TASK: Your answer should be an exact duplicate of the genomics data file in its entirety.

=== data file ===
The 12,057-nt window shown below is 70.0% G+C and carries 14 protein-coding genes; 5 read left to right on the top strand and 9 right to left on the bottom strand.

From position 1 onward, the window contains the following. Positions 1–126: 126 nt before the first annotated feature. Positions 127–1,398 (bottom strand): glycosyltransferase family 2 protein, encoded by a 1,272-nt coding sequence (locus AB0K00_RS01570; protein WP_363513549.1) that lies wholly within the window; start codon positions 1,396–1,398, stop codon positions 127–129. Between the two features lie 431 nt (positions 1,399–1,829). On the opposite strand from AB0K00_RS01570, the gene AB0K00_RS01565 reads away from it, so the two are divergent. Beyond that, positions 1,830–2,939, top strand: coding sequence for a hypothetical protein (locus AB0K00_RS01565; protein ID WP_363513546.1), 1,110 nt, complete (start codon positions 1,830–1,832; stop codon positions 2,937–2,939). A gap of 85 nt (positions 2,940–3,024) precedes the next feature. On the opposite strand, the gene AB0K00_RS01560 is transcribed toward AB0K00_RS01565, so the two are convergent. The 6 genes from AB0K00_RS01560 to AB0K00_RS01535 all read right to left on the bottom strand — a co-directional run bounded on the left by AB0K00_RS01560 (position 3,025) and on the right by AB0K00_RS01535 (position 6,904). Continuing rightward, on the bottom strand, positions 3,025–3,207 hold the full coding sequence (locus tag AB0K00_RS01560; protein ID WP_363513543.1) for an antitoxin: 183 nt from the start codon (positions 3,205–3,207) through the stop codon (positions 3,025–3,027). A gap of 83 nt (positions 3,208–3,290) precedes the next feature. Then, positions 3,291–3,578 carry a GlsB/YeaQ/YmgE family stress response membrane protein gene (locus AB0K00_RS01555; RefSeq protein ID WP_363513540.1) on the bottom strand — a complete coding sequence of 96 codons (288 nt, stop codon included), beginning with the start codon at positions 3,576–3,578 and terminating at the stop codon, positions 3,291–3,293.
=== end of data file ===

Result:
The 12,057-nt window shown below is 70.0% G+C and carries 14 protein-coding genes; 5 read left to right on the top strand and 9 right to left on the bottom strand.

From position 1 onward, the window contains the following. Positions 1–126: 126 nt before the first annotated feature. Positions 127–1,398 (bottom strand): glycosyltransferase family 2 protein, encoded by a 1,272-nt coding sequence (locus AB0K00_RS01570; protein WP_363513549.1) that lies wholly within the window; start codon positions 1,396–1,398, stop codon positions 127–129. Between the two features lie 431 nt (positions 1,399–1,829). On the opposite strand from AB0K00_RS01570, the gene AB0K00_RS01565 reads away from it, so the two are divergent. Beyond that, positions 1,830–2,939, top strand: coding sequence for a hypothetical protein (locus AB0K00_RS01565; protein ID WP_363513546.1), 1,110 nt, complete (start codon positions 1,830–1,832; stop codon positions 2,937–2,939). A gap of 85 nt (positions 2,940–3,024) precedes the next feature. On the opposite strand, the gene AB0K00_RS01560 is transcribed toward AB0K00_RS01565, so the two are convergent. The 6 genes from AB0K00_RS01560 to AB0K00_RS01535 all read right to left on the bottom strand — a co-directional run bounded on the left by AB0K00_RS01560 (position 3,025) and on the right by AB0K00_RS01535 (position 6,904). Continuing rightward, on the bottom strand, positions 3,025–3,207 hold the full coding sequence (locus tag AB0K00_RS01560; protein ID WP_363513543.1) for an antitoxin: 183 nt from the start codon (positions 3,205–3,207) through the stop codon (positions 3,025–3,027). A gap of 83 nt (positions 3,208–3,290) precedes the next feature. Then, positions 3,291–3,578 carry a GlsB/YeaQ/YmgE family stress response membrane protein gene (locus AB0K00_RS01555; RefSeq protein ID WP_363513540.1) on the bottom strand — a complete coding sequence of 96 codons (288 nt, stop codon included), beginning with the start codon at positions 3,576–3,578 and terminating at the stop codon, positions 3,291–3,293.